In the clinical setting, serum APAP levels can be useful for determining the severity of injury if the time of ingestion is known. [20] In this study, we measured serum APAP levels to estimate the inhibitory effect of goldenseal on the metabolism of APAP to NAPQI. Oral administration of goldenseal increased the serum concentration of unchanged APAP. We found a strong correlation between the increasing levels of unchanged APAP concentration and the suppressive effect of goldenseal on serum AST and ALT levels. Taken together, these observations suggest that the hepatoprotective effect of goldenseal is due to a decrease in the formation of NAPQI via inhibition of CYP2E1 and other isoforms that metabolize APAP to NAPQI.

Silymarin is hepatoprotective via its antioxidant and cell-regenerating functions [21] and is often used as a positive control for investigating hepatic injury. We found that silymarin increased serum APAP concentration while reducing the elevation of serum aminotransferases. It was reported that silymarin extract showed moderate inhibition of CYP2E1, CYP2D6, and CYP3A4 activities. [22] Therefore, it is likely that the elevation of serum APAP concentration is mediated, at least in part, by the inhibitory effect of silymarin on CYP isoforms.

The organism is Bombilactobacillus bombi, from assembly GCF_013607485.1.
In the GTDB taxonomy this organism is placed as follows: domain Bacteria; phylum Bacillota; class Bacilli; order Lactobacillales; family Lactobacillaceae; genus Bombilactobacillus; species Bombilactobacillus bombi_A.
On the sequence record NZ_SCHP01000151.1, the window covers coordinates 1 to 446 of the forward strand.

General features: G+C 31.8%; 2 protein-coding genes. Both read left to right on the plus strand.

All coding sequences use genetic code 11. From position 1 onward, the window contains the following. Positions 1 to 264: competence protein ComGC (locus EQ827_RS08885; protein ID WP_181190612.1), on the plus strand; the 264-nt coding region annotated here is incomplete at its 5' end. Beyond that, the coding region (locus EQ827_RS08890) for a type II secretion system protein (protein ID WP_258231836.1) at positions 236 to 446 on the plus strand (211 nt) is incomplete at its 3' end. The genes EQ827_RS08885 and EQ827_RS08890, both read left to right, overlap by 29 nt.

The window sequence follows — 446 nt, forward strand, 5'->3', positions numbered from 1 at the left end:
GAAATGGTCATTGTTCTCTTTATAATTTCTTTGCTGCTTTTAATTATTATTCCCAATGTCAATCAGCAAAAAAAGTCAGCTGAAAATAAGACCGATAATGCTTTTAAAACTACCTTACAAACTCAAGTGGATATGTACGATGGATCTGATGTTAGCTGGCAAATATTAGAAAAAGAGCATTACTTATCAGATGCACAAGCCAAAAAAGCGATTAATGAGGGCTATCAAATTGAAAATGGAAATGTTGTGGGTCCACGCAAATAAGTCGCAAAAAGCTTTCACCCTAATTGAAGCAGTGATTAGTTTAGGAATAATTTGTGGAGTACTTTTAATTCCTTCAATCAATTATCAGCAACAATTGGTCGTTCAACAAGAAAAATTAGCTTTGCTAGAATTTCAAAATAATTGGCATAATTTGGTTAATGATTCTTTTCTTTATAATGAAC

In this study, the hepatoprotective effects of goldenseal were not dose dependent. It has been reported that APAP-induced ALF is associated with the immune response. [23] Furthermore, goldenseal may enhance immune function. [24] Therefore, it is likely that the immunostimulatory action of a high dose of goldenseal may, at least in part, play a role in reducing the hepatoprotective effect. In addition, it was reported that oral administration of high dose of goldenseal resulted in increased incidences of hepatocyte hypertrophy in the liver of rats. [25] We hypothesized that high dose of goldenseal might induce liver injury. Therefore, the hepatoprotective effect might have been weakened in a high dose of goldenseal. However, further studies are required to confirm these.

In this study, 300 mg/kg of goldenseal was the most effective on hepatoprotective effect in rats. If we convert this animal dose to human equivalent dose based on body surface area, it will be 50 mg/kg (300/6.2). This dosage of goldenseal is within the usual recommended range of supplement doses in human.

Our results suggest that goldenseal might have hepatoprotective effects that ameliorate APAP-induced ALF and that this protection is due to inhibition of CYP2E1 activity, which generates the highly reactive intermediate NAPQI. When APAP is taken to reduce fever caused by, for example, a cold or flu, concomitant use of goldenseal may be useful for preventing APAP-induced ALF as a result of unintentional overdosing.

 
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    Figures

  [Figure 1], [Figure 2]
 
 
    Tables

  [Table 1]


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Yamaura, K. and Nakayama, N. and Shimada, M. and Ueno, K.
Pharmacognosy Research. 2012; 4(4): 234-236